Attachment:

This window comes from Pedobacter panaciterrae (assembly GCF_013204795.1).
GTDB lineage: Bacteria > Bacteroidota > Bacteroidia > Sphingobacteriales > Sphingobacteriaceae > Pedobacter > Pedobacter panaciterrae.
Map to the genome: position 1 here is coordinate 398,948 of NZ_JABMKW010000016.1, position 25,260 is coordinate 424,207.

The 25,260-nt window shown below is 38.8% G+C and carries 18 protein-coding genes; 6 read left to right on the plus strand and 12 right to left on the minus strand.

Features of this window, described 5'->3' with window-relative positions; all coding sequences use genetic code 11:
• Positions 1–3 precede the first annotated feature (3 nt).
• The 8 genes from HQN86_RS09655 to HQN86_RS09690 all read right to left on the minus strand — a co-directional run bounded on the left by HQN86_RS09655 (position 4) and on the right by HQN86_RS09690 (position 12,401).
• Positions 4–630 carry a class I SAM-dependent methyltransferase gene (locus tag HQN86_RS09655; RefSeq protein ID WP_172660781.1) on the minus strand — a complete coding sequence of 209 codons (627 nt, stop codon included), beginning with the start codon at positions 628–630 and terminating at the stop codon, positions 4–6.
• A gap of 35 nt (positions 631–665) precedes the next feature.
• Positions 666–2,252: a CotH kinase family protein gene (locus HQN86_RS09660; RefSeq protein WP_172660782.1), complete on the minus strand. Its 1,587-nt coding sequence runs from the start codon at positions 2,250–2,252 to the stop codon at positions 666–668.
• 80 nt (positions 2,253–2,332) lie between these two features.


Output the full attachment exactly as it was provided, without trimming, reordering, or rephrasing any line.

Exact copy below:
This window comes from Pedobacter panaciterrae (assembly GCF_013204795.1).
GTDB lineage: Bacteria > Bacteroidota > Bacteroidia > Sphingobacteriales > Sphingobacteriaceae > Pedobacter > Pedobacter panaciterrae.
Map to the genome: position 1 here is coordinate 398,948 of NZ_JABMKW010000016.1, position 25,260 is coordinate 424,207.

The 25,260-nt window shown below is 38.8% G+C and carries 18 protein-coding genes; 6 read left to right on the plus strand and 12 right to left on the minus strand.

Features of this window, described 5'->3' with window-relative positions; all coding sequences use genetic code 11:
• Positions 1–3 precede the first annotated feature (3 nt).
• The 8 genes from HQN86_RS09655 to HQN86_RS09690 all read right to left on the minus strand — a co-directional run bounded on the left by HQN86_RS09655 (position 4) and on the right by HQN86_RS09690 (position 12,401).
• Positions 4–630 carry a class I SAM-dependent methyltransferase gene (locus tag HQN86_RS09655; RefSeq protein ID WP_172660781.1) on the minus strand — a complete coding sequence of 209 codons (627 nt, stop codon included), beginning with the start codon at positions 628–630 and terminating at the stop codon, positions 4–6.
• A gap of 35 nt (positions 631–665) precedes the next feature.
• Positions 666–2,252: a CotH kinase family protein gene (locus HQN86_RS09660; RefSeq protein WP_172660782.1), complete on the minus strand. Its 1,587-nt coding sequence runs from the start codon at positions 2,250–2,252 to the stop codon at positions 666–668.
• 80 nt (positions 2,253–2,332) lie between these two features.